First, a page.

GUTA: Our opposition to Cargo Tracking Note is non-negotiable

BY: Nana Konadu Agyeman
Dr Joseph Obeng (middle), GUTA President addressing the press conference in Accra. Those with him are Mr Osei - Brenya (left), First Vice, Mr Charles Gyan (right), Vice President. Picture: NII MARTEY M. BOTCHWAY
Dr Joseph Obeng (middle), GUTA President addressing the press conference in Accra. Those with him are Mr Osei - Brenya (left), First Vice, Mr Charles Gyan (right), Vice President. Picture: NII MARTEY M. BOTCHWAY

The Ghana Union of Traders Association (GUTA) says its opposition to the Cargo Tracking Note (CTN) is non-negotiable.

The association therefore said any attempt by policy implementers to “cunningly rope” its members into the CTN scheme would be fiercely resisted.

At a press conference on the CTN in Accra, the President of GUTA, Dr Joseph Obeng stated that “the effectiveness, efficiency and integrity of the experimenttion of the policy wil litslef naturally serve as bait for possble migration into the system.

“We hereby entreat all small and medium scale importers who have been duly exempted from the CTN to continue with their import process without any fear and immediately report to us any obstruction that may come their way for the necessary assistance,” he said.

Persistent opposition

Dr Obeng said the business community, particularly importers, had always opposed any policy or system that caused delay, added cost and sought clearance before goods were shipped into the country.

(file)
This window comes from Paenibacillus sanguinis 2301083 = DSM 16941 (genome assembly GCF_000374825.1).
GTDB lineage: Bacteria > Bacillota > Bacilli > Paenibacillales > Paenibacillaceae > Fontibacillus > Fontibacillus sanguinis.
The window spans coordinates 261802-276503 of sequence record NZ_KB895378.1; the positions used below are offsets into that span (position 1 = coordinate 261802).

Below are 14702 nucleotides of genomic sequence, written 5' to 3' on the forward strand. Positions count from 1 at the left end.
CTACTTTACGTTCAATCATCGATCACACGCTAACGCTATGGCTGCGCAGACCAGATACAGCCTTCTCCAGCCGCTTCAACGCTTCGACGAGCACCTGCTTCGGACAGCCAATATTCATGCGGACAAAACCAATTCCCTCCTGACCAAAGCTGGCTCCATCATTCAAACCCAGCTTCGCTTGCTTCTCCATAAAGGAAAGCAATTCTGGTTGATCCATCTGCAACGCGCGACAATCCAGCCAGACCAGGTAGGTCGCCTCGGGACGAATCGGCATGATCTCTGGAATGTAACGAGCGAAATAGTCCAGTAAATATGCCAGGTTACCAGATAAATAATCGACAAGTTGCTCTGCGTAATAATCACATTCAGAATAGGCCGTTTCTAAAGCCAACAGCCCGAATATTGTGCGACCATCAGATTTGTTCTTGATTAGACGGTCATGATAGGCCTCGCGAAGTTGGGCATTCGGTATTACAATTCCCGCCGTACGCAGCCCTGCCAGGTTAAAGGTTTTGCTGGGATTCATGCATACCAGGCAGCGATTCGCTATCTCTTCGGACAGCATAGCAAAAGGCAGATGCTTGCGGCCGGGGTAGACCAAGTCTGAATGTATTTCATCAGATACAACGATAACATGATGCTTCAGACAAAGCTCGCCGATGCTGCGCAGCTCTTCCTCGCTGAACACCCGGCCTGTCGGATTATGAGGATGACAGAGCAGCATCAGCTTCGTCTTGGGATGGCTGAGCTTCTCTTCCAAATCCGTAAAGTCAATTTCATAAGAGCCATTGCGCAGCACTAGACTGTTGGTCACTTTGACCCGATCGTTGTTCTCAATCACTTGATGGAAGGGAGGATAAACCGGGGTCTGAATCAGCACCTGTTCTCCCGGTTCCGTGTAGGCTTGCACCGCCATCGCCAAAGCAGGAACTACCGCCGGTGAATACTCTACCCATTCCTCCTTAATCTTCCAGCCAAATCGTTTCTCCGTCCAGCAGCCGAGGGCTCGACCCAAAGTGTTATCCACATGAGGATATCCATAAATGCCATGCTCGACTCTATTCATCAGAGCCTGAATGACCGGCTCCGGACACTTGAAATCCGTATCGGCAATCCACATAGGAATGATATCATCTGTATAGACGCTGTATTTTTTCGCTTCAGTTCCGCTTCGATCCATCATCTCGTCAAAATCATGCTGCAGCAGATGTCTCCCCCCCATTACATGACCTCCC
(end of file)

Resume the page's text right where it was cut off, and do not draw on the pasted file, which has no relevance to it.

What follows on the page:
He said it was for such reason that GUTA vehemently opposed and called for the withdrawal of the Advanced Shipment Information System (ASHI) and the Ghana Conformity Assessment Programme (G-CAP) during the previous administration.

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According to him, when the CTN was to be introduced on September 1, 2018, after its earlier suspension, members of the business community, especially those in the informal sector, decided to protest against the planned implementation day.

He said it was against that background,  that the President Nana Addo Dankwa Akufo-Addo stepped in and suspended the implementation for six weeks.

The suspension, he said, was to allow adequate time for issues raised on reduction of import duty rates, abrogation of benchmark values, absorption of the cost of the programme to be properly addressed, and also a committee to be formed to scrutinise the CTN and submit a report to the President for consideration.

Bureaucracy

Expressing appreciation to the President for the concession he made, Dr Obeng indicated after five weeks of intensive and heated deliberations, the committee submitted its report to the President who out of clear understanding and appreciation of the issues raised, as well as his desire for the development and growth of small and medium scale business, gave some concession.

“The concessions was that small and medium scale businesses will not partake in the CTN, hence the President’s giving a quota of 36 20ft containers or 18 40ft containers per annum which has been broken down to three 20ft container or one-and-a-half 40ft container a month per shipment at a time.

“Nonetheless, we persisted and raised issues of the inadequacy of the quota itself and the confusion that may arise therefrom; this is transitional arrangements, registration for codes and exemptions, petition for upliftment of quotas, commencement and methodology of counting.

“These are some of the obvious challenges that will bring unnecessary bureaucracy, time wasting, lobbying and cost that may culminate in creating possible avenues for frustration and corruption,” he said.